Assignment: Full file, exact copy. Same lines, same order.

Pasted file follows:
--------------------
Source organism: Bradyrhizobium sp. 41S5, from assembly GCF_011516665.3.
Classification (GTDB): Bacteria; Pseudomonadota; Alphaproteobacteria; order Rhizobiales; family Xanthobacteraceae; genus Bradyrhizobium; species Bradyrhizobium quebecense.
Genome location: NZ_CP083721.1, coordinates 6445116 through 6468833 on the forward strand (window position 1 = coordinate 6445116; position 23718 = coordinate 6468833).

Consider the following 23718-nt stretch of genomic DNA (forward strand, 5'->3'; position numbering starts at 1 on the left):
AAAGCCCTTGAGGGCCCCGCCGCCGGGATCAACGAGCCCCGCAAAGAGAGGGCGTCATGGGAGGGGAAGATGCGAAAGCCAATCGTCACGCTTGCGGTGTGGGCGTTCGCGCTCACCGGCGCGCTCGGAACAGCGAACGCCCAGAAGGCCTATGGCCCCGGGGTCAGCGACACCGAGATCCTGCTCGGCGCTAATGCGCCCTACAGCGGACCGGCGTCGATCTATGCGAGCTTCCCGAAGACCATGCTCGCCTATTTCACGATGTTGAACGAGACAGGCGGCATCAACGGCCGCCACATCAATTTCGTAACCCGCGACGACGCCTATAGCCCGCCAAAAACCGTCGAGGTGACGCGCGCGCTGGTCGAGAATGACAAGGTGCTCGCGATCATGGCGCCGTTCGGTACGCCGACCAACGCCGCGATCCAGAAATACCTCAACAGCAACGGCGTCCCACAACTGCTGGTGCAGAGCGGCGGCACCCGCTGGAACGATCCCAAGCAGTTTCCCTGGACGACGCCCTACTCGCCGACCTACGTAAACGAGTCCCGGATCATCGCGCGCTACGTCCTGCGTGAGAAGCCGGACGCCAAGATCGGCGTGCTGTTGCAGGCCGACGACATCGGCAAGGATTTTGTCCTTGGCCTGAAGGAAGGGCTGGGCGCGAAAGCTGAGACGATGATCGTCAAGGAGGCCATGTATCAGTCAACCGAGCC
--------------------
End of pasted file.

Source organism: Bradyrhizobium sp. 41S5, from assembly GCF_011516665.3.
Classification (GTDB): Bacteria; Pseudomonadota; Alphaproteobacteria; order Rhizobiales; family Xanthobacteraceae; genus Bradyrhizobium; species Bradyrhizobium quebecense.
Genome location: NZ_CP083721.1, coordinates 6445116 through 6468833 on the forward strand (window position 1 = coordinate 6445116; position 23718 = coordinate 6468833).

Consider the following 23718-nt stretch of genomic DNA (forward strand, 5'->3'; position numbering starts at 1 on the left):
AAAGCCCTTGAGGGCCCCGCCGCCGGGATCAACGAGCCCCGCAAAGAGAGGGCGTCATGGGAGGGGAAGATGCGAAAGCCAATCGTCACGCTTGCGGTGTGGGCGTTCGCGCTCACCGGCGCGCTCGGAACAGCGAACGCCCAGAAGGCCTATGGCCCCGGGGTCAGCGACACCGAGATCCTGCTCGGCGCTAATGCGCCCTACAGCGGACCGGCGTCGATCTATGCGAGCTTCCCGAAGACCATGCTCGCCTATTTCACGATGTTGAACGAGACAGGCGGCATCAACGGCCGCCACATCAATTTCGTAACCCGCGACGACGCCTATAGCCCGCCAAAAACCGTCGAGGTGACGCGCGCGCTGGTCGAGAATGACAAGGTGCTCGCGATCATGGCGCCGTTCGGTACGCCGACCAACGCCGCGATCCAGAAATACCTCAACAGCAACGGCGTCCCACAACTGCTGGTGCAGAGCGGCGGCACCCGCTGGAACGATCCCAAGCAGTTTCCCTGGACGACGCCCTACTCGCCGACCTACGTAAACGAGTCCCGGATCATCGCGCGCTACGTCCTGCGTGAGAAGCCGGACGCCAAGATCGGCGTGCTGTTGCAGGCCGACGACATCGGCAAGGATTTTGTCCTTGGCCTGAAGGAAGGGCTGGGCGCGAAAGCTGAGACGATGATCGTCAAGGAGGCCATGTATCAGTCAACCGAGCC